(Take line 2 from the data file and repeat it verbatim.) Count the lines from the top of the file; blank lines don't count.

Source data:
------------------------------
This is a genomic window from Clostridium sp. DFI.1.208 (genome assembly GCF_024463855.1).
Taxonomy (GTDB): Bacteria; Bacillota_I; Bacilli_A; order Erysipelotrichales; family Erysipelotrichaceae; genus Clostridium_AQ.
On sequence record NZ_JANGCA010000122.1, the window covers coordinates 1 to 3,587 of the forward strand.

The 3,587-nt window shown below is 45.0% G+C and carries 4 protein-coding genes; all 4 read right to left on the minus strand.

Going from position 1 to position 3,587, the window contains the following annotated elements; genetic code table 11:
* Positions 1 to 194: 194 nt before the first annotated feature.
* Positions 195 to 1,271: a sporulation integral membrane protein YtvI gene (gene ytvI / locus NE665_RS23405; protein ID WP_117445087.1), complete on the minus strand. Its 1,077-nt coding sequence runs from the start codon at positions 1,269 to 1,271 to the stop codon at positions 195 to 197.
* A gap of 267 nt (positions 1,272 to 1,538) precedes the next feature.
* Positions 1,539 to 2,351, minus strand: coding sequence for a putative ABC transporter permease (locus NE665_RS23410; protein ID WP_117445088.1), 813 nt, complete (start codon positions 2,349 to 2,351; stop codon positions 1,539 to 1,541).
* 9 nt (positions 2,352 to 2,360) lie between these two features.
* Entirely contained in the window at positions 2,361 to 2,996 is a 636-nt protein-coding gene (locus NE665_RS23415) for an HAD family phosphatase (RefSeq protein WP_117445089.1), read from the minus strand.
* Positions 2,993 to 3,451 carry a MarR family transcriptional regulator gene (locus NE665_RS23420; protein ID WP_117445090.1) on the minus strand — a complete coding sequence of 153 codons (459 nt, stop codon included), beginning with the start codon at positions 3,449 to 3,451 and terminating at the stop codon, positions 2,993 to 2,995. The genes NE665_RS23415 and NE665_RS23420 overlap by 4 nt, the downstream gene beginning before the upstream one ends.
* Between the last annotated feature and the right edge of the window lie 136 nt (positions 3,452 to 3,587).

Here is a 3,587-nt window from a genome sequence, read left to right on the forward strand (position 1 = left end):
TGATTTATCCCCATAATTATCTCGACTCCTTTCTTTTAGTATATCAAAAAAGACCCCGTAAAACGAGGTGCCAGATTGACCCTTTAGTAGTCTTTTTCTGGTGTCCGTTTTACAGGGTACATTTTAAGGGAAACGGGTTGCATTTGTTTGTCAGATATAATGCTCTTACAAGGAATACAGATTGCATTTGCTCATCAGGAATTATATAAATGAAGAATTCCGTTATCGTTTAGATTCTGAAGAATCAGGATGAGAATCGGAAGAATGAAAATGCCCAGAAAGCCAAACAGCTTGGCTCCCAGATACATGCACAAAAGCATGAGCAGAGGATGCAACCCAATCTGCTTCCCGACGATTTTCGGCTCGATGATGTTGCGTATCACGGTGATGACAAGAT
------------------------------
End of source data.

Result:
Taxonomy (GTDB): Bacteria; Bacillota_I; Bacilli_A; order Erysipelotrichales; family Erysipelotrichaceae; genus Clostridium_AQ.